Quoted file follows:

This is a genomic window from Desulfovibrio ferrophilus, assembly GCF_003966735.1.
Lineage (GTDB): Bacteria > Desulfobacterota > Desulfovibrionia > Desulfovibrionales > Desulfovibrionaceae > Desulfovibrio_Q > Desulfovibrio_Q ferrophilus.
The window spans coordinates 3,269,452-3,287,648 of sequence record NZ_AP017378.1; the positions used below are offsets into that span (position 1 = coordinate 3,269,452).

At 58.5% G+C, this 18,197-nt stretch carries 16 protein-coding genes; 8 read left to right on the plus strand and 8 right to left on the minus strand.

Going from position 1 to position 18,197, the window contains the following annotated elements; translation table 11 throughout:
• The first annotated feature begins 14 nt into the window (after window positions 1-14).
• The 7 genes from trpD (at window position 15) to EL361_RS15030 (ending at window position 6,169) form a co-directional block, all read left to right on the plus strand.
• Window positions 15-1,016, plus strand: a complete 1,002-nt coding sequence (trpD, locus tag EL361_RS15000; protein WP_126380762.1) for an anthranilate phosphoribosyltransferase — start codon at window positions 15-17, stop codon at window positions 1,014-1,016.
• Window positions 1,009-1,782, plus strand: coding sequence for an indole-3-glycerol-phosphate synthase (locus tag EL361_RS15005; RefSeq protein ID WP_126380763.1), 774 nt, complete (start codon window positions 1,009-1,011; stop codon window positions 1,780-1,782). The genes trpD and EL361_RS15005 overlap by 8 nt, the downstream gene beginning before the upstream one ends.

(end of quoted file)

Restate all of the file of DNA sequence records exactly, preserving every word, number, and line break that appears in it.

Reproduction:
This is a genomic window from Desulfovibrio ferrophilus, assembly GCF_003966735.1.
Lineage (GTDB): Bacteria > Desulfobacterota > Desulfovibrionia > Desulfovibrionales > Desulfovibrionaceae > Desulfovibrio_Q > Desulfovibrio_Q ferrophilus.
The window spans coordinates 3,269,452-3,287,648 of sequence record NZ_AP017378.1; the positions used below are offsets into that span (position 1 = coordinate 3,269,452).

At 58.5% G+C, this 18,197-nt stretch carries 16 protein-coding genes; 8 read left to right on the plus strand and 8 right to left on the minus strand.

Going from position 1 to position 18,197, the window contains the following annotated elements; translation table 11 throughout:
• The first annotated feature begins 14 nt into the window (after window positions 1-14).
• The 7 genes from trpD (at window position 15) to EL361_RS15030 (ending at window position 6,169) form a co-directional block, all read left to right on the plus strand.
• Window positions 15-1,016, plus strand: a complete 1,002-nt coding sequence (trpD, locus tag EL361_RS15000; protein WP_126380762.1) for an anthranilate phosphoribosyltransferase — start codon at window positions 15-17, stop codon at window positions 1,014-1,016.
• Window positions 1,009-1,782, plus strand: coding sequence for an indole-3-glycerol-phosphate synthase (locus tag EL361_RS15005; RefSeq protein ID WP_126380763.1), 774 nt, complete (start codon window positions 1,009-1,011; stop codon window positions 1,780-1,782). The genes trpD and EL361_RS15005 overlap by 8 nt, the downstream gene beginning before the upstream one ends.